Since it’s best not to burn any bridges, student-athletes and parents should consider being honest with the schools about the double-signing so that the college coaches don’t get caught off-guard. You never know when you might choose to transfer to that other school that you signed with.
In some sports, primarily football and baseball, double-signing can actually be a good scholarship strategy under the right circumstances:
For example, a high round baseball draft choice may sign a letter of intent with a Junior College as well as with an NCAA school, to keep open the option of playing at the junior college for one year, and then have the opportunity to be drafted again the following year.
In the case of that baseball draft choice in the example above, what will happen in the case of an injury and the athlete is not drafted as hoped? The athlete will want to be eligible to play when he transfers to the NCAA university.
Regardless of the reason that an athlete starts their college career at a junior college, athletes who do this should keep in mind the NCAA eligibility and transfer rules that may apply to them should they end up transferring from the JUCO to an NCAA Division I or II program.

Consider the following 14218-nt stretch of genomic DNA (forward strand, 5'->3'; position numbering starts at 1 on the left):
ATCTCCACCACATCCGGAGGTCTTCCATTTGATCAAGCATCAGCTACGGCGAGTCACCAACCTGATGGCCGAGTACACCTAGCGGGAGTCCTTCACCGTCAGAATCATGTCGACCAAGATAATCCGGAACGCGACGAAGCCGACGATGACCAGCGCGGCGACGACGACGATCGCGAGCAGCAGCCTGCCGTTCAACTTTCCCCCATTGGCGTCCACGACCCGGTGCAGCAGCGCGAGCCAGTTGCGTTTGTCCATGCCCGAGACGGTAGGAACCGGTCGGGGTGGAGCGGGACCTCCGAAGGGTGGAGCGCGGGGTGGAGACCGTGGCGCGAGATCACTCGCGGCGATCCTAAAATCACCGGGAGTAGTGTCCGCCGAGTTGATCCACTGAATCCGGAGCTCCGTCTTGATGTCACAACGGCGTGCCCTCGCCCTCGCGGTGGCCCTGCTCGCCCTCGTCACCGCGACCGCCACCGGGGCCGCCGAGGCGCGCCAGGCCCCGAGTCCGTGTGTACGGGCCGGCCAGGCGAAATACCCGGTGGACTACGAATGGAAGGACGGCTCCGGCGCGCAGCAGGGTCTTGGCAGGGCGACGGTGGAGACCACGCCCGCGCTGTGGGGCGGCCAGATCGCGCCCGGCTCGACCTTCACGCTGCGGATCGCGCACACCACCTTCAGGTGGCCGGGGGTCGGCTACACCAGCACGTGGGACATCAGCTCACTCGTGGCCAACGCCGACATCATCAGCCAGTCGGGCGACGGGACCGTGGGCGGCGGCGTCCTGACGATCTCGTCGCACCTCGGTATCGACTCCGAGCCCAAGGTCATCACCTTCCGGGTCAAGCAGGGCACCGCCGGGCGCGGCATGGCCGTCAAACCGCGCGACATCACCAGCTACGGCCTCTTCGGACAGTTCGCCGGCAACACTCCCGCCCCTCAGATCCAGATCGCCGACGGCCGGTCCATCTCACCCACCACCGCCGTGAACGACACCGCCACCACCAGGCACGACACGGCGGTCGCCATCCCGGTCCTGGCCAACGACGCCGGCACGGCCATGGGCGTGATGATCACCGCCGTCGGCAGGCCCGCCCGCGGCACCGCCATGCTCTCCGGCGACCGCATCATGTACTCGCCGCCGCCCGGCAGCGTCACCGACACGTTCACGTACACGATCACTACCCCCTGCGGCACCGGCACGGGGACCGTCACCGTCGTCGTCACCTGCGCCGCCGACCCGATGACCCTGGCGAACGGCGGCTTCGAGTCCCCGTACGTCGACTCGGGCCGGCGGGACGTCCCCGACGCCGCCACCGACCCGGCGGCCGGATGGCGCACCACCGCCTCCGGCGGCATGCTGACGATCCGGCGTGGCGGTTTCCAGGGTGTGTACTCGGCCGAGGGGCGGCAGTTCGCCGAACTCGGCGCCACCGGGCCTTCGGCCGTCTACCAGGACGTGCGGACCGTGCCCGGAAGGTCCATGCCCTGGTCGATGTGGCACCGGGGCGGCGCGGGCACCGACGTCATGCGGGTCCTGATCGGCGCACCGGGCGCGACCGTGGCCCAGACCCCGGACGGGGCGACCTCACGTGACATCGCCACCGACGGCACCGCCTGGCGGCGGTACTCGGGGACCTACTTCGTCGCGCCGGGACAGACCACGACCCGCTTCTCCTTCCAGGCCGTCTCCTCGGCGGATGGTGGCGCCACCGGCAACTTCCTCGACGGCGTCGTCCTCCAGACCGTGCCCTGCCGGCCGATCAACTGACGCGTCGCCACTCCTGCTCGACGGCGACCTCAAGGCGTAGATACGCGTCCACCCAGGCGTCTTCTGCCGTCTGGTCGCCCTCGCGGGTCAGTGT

Also, for high school prospects who sign a National Letter of Intent with an NCAA Division I or II program, but decide to enroll in a JUCO instead, remember that the NLI that you signed remains binding upon you until you graduate from the JUCO or until you are released from the NLI by the school that you signed with.
If you have questions about this article or anything else related to recruiting, transfers, scholarships, or eligibility, please call Informed Athlete at 913-766-1235 or send me an email to email@example.com.
There continues to be great interest in the discussions of the NCAA Division I Transfer Working Group and whether they will change the rules regarding possible immediate eligibility as a transfer athlete to a Division I university.
Unfortunately, I learned at the recent NCAA Seminar that the Group is finding “…no consensus around a uniform transfer rule.”
Furthermore, “Membership feedback and opinions on the Transfer Working Group itself shows wide range of factors that should inform transfer eligibility.”
In addition, the separate Commission on College Basketball has been asked to provide input to the Transfer Working Group, as has each of the Division I Conferences following their recent Conference meetings.
The NCAA stated in one session that it is “Unlikely the Transfer Working Group will recommend potential solutions prior to the 2018-19 academic year.”
If your athlete is considering a transfer, it’s important that you understand the rules that will apply to their situation. We can help advise and guide you through what is often a very stressful process. Give us a call at 913-766-1235 or send an email to rick @informedathlete.com.